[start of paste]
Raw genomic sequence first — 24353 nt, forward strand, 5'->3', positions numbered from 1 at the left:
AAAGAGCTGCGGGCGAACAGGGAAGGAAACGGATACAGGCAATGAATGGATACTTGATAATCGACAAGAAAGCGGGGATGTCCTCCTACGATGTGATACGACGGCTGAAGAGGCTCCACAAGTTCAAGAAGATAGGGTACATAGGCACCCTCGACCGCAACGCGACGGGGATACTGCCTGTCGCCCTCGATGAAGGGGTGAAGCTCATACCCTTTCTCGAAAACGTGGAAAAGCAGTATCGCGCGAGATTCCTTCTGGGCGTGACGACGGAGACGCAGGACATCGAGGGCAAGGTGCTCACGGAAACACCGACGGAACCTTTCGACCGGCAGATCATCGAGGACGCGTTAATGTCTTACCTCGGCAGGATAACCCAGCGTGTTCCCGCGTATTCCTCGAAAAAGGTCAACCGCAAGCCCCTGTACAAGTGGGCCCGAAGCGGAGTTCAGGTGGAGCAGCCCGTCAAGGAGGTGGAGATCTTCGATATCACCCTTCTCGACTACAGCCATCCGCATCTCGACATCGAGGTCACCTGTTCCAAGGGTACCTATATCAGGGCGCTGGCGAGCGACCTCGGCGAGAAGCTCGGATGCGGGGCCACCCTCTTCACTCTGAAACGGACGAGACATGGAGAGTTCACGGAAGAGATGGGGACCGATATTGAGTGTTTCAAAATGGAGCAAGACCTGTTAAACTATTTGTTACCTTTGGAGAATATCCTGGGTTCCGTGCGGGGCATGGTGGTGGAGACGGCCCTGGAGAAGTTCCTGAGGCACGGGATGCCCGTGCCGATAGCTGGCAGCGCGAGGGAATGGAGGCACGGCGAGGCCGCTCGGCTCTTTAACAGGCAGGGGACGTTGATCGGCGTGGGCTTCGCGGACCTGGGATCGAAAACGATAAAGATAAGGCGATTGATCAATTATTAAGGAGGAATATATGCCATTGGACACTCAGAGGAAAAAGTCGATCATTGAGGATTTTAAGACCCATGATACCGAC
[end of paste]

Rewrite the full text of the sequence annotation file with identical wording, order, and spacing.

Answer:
Raw genomic sequence first — 24353 nt, forward strand, 5'->3', positions numbered from 1 at the left:
AAAGAGCTGCGGGCGAACAGGGAAGGAAACGGATACAGGCAATGAATGGATACTTGATAATCGACAAGAAAGCGGGGATGTCCTCCTACGATGTGATACGACGGCTGAAGAGGCTCCACAAGTTCAAGAAGATAGGGTACATAGGCACCCTCGACCGCAACGCGACGGGGATACTGCCTGTCGCCCTCGATGAAGGGGTGAAGCTCATACCCTTTCTCGAAAACGTGGAAAAGCAGTATCGCGCGAGATTCCTTCTGGGCGTGACGACGGAGACGCAGGACATCGAGGGCAAGGTGCTCACGGAAACACCGACGGAACCTTTCGACCGGCAGATCATCGAGGACGCGTTAATGTCTTACCTCGGCAGGATAACCCAGCGTGTTCCCGCGTATTCCTCGAAAAAGGTCAACCGCAAGCCCCTGTACAAGTGGGCCCGAAGCGGAGTTCAGGTGGAGCAGCCCGTCAAGGAGGTGGAGATCTTCGATATCACCCTTCTCGACTACAGCCATCCGCATCTCGACATCGAGGTCACCTGTTCCAAGGGTACCTATATCAGGGCGCTGGCGAGCGACCTCGGCGAGAAGCTCGGATGCGGGGCCACCCTCTTCACTCTGAAACGGACGAGACATGGAGAGTTCACGGAAGAGATGGGGACCGATATTGAGTGTTTCAAAATGGAGCAAGACCTGTTAAACTATTTGTTACCTTTGGAGAATATCCTGGGTTCCGTGCGGGGCATGGTGGTGGAGACGGCCCTGGAGAAGTTCCTGAGGCACGGGATGCCCGTGCCGATAGCTGGCAGCGCGAGGGAATGGAGGCACGGCGAGGCCGCTCGGCTCTTTAACAGGCAGGGGACGTTGATCGGCGTGGGCTTCGCGGACCTGGGATCGAAAACGATAAAGATAAGGCGATTGATCAATTATTAAGGAGGAATATATGCCATTGGACACTCAGAGGAAAAAGTCGATCATTGAGGATTTTAAGACCCATGATACCGAC